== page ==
As an initial matter, the record contains no medical evidence pertaining to Mills neck injury from or relating to the period since her alleged disability onset date-June 11, 2009. (See Tr. at 178, 185.) Notably, medical records which predate the claimant's alleged onset date can "prove to be relevant to a claimant's later condition provided that there is indication that the symptoms experienced extended in duration into the relevant time period." Baggett v. Astrue,Civ. Action No. 5:11-CV-0195, 2012 WL 2814369, at *8-9 (N.D.N.Y. June 13, 2012). In any event, although it is not disputed that Mills was diagnosed with cervical radiculopathy*fn3 in 2005 and the record contains findings of muscle weakness, sensory or reflex deficits and limited range of motion, (see Tr. at 320, 323, 326, 332, 334, 336, 338, 341, 345, 348, 350, 352, 372), the record contains substantial evidence to support the conclusion that Mills did not suffer from each of these deficits continuously through the relevant period, thereby failing to satisfy Listing 1.04(A). See 20 C.F.R. §§ 404.1509, 416.909 ("Unless your impairment is expected to result in death, it must have lasted or must be expected to last for a continuous period of at least 12 months.").

Mills began seeing treating physician Heather Finger for neck pain following a motor vehicle accident in September 2004. (See Tr. at 318, 372.) On October 4, 2004, Dr. Finger examined Mills and noted that she had "full range of motion about her neck and shoulders bilaterally," however, her grip strength was weakened and sensation was decreased. (Id. at 372.) Thereafter, Dr. Finger found that Mills was improving although she still experienced some numbness, weakness, and pain. (See id. at 323, 325.) Notably, Mills returned to work after the accident, performing her janitorial duties other than moving and carrying large bins of trash, until December 6, 2004, when she reported that her symptoms were getting worse. (See id. at 325, 328, 331-32.) In April 2005, Dr. Finger diagnosed Mills with radiculopathy. (See id. at 336.) Mills continued to seek treatment with Dr. Finger for neck pain through October 2005. (See id. at 313-52, 372.) In September 2005, Mills reported that she felt "very well" and wanted to go back to work. (Id. at 348.) Thereafter, Dr. Finger examined Mills and found she had full range of motion in her neck, motor tone in her upper extremities was a full 5/5 bilaterally, her deep tendon reflexes were "two plus and symmetric," and her sensation was grossly intact to light touch. (Id. at 350.) Based on that examination, Dr. Finger determined that Mills' cervical sprain was improved and she could continue her work full time.*fn4 (See id.) Subsequently, in March 2006, Mills reported to a nurse practitioner that her neck pain and hand strength were better, but complained of numbness in her right hand. (See id. at 352.) The nurse practitioner examined Mills and found the range of motion of her neck was good, hand grasps were strong and equal, and deep tendon reflexes were fully intact to the upper extremities. (See id.) Finally, at the administrative hearing, Mills testified that she still experienced pain in her neck "occasionally" and that her hands still go numb. (Id. at 40-41.)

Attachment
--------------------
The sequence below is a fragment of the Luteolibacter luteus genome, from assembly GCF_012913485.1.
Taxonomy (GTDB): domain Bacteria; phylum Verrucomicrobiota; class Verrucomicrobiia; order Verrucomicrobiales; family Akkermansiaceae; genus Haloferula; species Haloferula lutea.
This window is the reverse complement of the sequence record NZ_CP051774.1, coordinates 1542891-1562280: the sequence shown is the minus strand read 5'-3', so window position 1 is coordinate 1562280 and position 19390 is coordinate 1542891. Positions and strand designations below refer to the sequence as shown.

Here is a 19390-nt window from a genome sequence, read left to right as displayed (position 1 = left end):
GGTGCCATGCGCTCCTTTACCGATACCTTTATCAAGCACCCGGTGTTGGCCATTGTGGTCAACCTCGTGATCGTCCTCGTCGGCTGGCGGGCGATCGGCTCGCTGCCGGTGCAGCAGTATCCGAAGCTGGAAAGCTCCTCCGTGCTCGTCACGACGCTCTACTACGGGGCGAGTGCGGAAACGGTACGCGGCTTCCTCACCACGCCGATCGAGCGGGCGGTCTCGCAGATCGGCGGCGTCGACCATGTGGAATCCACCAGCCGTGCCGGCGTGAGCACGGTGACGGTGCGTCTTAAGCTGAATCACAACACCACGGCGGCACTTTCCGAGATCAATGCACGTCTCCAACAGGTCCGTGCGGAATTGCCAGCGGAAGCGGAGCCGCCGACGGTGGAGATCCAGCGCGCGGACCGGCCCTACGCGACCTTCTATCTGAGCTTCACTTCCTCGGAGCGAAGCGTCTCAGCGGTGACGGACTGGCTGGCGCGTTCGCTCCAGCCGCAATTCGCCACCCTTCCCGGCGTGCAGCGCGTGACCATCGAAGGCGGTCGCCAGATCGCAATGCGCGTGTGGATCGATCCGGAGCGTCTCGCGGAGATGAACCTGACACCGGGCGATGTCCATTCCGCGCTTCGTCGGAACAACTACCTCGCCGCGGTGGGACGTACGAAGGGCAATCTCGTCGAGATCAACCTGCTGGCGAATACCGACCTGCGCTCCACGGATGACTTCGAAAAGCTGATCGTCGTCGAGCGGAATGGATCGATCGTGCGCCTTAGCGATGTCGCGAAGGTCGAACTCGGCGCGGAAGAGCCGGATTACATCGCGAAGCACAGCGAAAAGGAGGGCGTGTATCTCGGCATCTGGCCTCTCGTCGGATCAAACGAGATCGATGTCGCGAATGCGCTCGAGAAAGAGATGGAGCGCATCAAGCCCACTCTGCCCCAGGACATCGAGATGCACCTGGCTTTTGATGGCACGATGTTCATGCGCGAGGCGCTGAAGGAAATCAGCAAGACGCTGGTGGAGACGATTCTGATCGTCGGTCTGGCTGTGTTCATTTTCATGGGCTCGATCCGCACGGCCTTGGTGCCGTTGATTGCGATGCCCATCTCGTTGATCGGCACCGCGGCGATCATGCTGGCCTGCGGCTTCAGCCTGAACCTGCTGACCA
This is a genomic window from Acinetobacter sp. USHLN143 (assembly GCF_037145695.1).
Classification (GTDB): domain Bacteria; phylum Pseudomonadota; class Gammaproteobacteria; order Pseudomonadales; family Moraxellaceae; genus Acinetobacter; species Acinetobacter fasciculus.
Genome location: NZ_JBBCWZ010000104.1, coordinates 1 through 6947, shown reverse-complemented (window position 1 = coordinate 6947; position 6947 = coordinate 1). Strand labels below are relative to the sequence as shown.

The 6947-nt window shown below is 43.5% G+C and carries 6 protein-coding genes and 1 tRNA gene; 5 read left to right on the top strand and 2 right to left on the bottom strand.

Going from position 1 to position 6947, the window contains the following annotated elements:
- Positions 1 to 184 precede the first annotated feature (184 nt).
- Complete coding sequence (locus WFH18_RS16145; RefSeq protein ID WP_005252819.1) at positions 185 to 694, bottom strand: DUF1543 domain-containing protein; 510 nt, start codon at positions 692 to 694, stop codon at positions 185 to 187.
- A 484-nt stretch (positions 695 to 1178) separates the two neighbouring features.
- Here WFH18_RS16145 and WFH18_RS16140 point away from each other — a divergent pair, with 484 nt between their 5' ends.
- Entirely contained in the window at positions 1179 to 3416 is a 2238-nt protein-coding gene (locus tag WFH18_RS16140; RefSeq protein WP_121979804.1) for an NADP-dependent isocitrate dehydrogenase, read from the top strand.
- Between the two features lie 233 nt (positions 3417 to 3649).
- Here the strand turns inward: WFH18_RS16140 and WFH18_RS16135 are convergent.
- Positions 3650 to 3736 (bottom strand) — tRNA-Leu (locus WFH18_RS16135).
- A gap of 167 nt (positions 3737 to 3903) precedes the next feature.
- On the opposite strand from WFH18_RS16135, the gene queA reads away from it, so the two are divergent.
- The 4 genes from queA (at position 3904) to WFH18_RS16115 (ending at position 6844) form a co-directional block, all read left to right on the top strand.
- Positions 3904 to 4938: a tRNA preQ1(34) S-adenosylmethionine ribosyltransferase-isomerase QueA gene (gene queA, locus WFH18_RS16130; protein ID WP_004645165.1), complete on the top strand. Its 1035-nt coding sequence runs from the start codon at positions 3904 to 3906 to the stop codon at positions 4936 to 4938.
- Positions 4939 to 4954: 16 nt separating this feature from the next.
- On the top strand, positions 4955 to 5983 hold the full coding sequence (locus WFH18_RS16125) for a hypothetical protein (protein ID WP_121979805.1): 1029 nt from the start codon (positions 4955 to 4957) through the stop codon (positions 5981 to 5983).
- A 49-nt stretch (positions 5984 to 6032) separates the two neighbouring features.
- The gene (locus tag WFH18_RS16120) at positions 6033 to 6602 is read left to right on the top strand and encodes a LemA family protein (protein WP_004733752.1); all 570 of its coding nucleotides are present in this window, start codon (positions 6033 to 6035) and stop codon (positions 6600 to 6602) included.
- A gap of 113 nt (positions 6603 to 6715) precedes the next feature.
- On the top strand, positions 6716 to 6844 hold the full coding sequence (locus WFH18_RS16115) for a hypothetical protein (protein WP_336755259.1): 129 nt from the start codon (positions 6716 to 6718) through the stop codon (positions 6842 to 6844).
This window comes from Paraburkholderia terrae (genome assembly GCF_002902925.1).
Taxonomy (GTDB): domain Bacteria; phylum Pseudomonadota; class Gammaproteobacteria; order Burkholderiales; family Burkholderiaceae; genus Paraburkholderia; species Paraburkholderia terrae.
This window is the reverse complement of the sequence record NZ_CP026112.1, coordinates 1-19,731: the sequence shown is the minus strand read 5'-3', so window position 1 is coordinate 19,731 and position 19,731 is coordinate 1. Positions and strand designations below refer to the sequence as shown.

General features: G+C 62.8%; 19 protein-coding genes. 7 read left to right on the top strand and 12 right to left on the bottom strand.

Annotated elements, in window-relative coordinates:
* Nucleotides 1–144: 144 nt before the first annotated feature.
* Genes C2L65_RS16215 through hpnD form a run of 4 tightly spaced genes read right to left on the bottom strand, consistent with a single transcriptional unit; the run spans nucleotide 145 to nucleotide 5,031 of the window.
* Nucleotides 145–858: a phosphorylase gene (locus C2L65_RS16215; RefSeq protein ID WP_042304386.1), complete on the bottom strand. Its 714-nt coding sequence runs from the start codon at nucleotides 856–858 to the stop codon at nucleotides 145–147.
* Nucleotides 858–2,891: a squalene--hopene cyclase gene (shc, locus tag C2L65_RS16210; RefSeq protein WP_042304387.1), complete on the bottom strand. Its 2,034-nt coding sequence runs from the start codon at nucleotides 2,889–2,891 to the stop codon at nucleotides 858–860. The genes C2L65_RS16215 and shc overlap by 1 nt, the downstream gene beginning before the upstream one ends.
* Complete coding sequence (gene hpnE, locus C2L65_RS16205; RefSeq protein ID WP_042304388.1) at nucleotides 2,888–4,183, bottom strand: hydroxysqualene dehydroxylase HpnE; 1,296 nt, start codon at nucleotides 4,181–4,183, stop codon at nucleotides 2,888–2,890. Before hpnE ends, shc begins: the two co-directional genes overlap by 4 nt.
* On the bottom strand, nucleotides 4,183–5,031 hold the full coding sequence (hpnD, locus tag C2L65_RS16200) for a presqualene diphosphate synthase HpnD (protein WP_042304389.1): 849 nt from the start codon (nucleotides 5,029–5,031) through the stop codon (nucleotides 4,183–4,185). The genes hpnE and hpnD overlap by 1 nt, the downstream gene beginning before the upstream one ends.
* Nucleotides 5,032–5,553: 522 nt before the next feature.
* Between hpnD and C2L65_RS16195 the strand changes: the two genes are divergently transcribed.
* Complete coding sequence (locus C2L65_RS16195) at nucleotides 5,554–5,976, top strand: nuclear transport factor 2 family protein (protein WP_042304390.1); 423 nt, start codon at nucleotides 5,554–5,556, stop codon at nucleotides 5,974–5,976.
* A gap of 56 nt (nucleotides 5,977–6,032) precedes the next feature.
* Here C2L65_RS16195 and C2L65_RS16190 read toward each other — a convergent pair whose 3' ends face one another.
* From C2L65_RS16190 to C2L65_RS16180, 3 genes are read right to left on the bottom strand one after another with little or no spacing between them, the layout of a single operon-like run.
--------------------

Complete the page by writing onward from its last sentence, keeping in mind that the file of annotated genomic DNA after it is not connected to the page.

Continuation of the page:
Ultimately, substantial evidence supports the ALJ's finding that Mills' impairment did not meet Listing 1.04(A) as it did not produce all of the required deficits and limitations since the date her alleged disability began. Accordingly, the court affirms the ALJ's step-three determination.

B. Residual Functional Capacity